Article 19 of the U.N. Declaration of Human Rights affirms that “Everyone has the right to freedom of opinion and expression; this right includes freedom to hold opinions without interference and to seek, receive and impart information and ideas through any media and regardless of frontiers.”
Article 18 of the Declaration affirms that “Everyone has the right to freedom of thought, conscience and religion; this right includes freedom to change his religion of belief, and freedom, either alone or in community with others and in public or private, to manifest his religion or belief in teaching, practice, worship and observance.”
Librarians and others in the U.S. and around the world have found that in practice, these two pillars have sometimes led to dilemmas, as users and stakeholders with competing values and interests have pressed their claims with libraries and other institutions.
In order to explore these issues, for the second session in our “Intellectual Freedom across the Globe” webinar series, OIF and IFLA FAIFE are excited to present “Religion, Free Expression, and Libraries.” This one-hour discussion will cover a variety of intriguing issues — including blasphemy laws, collection development & donations to libraries, and library meeting rooms — and provide practical suggestions for policies.
Date: Tuesday, 15 November 2011
Time: 10:00 a.m. Central Standard Time, 1600 GMT
Cost: 30 USD – ALA members/members of IFLA institutional members; 35 USD – General attendees
Note: There will be a small number of free spaces for participants who otherwise could not afford to participate. To learn more about this opportunity, please contact Jonathan Kelley at firstname.lastname@example.org. Archived recordings of all “Intellectual Freedom across the Globe” webinars will be available for sale one month after the live events.
For more information and to register, visit http://www.ala.org/ala/onlinelearning/issues/classes/religion_and_libraries.cfm. For information about the webinar series, visit http://www.ala.org/ala/aboutala/offices/oif/oifprograms/webinars/index.cfm.
Paul Sturges, OBE, is Professor Emeritus, Loughborough University and Professor Extraordinary, University of Pretoria. He has traveled widely throughout the world, giving lectures and conference presentations, leading workshops on Intellectual Freedom topics, offering consultancy, and researching. His more than 150 articles, reports and books deal with a variety of issues in information science, with an emphasis on the developing world, and a strong specialization in ethics of information. Consultant to the Council of Europe on freedom of expression and public access points to networked information, and also on library legislation, 1997-2001. He held office as Chair of FAIFE from 2003-2009.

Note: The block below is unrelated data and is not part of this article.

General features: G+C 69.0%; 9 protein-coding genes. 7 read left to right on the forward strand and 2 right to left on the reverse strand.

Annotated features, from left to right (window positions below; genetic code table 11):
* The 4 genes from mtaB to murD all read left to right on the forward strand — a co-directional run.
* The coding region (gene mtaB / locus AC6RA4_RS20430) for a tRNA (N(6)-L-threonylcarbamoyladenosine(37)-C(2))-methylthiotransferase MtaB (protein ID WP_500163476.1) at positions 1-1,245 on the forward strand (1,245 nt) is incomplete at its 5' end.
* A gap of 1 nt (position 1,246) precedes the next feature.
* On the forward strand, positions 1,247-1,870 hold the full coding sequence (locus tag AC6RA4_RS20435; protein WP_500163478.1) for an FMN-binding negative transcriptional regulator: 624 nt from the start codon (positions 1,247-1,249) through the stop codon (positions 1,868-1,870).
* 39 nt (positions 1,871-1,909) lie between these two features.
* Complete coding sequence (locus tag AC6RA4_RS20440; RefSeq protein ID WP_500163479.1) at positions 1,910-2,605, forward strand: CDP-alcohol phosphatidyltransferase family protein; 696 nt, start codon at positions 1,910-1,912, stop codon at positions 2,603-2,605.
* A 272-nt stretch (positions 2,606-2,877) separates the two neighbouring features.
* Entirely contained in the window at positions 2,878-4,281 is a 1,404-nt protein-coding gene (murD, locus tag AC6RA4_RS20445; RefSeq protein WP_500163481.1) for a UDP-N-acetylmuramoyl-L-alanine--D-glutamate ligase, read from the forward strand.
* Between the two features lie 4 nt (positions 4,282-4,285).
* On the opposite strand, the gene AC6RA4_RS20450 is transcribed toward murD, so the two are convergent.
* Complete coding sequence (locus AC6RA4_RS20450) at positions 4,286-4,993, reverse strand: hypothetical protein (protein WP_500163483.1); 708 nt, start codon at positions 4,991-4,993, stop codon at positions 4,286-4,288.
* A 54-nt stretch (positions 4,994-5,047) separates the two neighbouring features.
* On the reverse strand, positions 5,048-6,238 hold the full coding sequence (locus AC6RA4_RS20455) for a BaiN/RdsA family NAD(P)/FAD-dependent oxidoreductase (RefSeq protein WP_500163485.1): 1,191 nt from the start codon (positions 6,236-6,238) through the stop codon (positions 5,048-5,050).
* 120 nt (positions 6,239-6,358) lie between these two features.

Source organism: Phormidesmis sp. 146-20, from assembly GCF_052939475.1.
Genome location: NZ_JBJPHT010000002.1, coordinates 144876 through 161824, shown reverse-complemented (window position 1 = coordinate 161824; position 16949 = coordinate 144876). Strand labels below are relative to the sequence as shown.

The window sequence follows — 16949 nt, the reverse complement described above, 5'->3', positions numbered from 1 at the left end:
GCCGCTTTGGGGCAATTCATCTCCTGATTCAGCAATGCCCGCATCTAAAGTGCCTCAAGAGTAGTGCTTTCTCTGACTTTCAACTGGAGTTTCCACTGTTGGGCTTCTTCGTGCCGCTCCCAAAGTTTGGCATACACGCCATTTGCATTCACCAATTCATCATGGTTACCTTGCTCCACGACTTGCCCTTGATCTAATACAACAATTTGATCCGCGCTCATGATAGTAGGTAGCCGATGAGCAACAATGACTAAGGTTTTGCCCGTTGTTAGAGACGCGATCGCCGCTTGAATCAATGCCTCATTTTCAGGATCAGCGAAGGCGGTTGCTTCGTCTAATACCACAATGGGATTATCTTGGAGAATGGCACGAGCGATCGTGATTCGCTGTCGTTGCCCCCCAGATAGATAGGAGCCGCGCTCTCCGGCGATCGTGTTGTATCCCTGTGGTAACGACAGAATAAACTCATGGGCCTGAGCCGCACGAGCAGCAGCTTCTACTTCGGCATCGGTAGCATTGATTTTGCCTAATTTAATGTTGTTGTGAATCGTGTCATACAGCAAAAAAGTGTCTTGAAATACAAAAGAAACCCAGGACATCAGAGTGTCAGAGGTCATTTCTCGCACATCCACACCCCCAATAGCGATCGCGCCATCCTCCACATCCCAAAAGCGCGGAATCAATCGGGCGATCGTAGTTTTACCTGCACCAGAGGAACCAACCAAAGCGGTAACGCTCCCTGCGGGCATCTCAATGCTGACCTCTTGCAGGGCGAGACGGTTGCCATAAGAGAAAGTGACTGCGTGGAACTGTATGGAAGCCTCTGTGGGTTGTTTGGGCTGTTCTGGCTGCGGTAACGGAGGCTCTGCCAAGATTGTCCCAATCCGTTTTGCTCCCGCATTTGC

Almuth Gastinger graduated from Ilmenau University of Technology, Germany, with a PhD in Informatics. Since 2000 she has been working as Senior Research Librarian at Norwegian University of Science and Technology in Trondheim, Norway. Her main interests include international co-operation, network building and staff exchange, CPD, information literacy and subject librarian tasks. Almuth is member of IFLA Information Literacy Section Standing Committee and IFLA National Organisations and International Relations SIG. Last year she was appointed Norway’s representative to NATO Information Management Committee.
Deborah Caldwell-Stone is Deputy Director of the ALA Office for Intellectual Freedom, where she works on initiatives promoting the defense of the First Amendment freedom to read and the application of constitutional law to library policies, principles, and problems. An attorney by training, she now works closely with librarians, teachers, and library trustees on a wide range of intellectual freedom issues, including book challenges, Internet filtering, meeting room policies, and the impact of new technologies and the USA PATRIOT Act on library privacy and confidentiality. She is on the faculty of the ALA-sponsored Lawyers for Libraries and Law for Librarians workshops and speaks frequently to library groups around the country.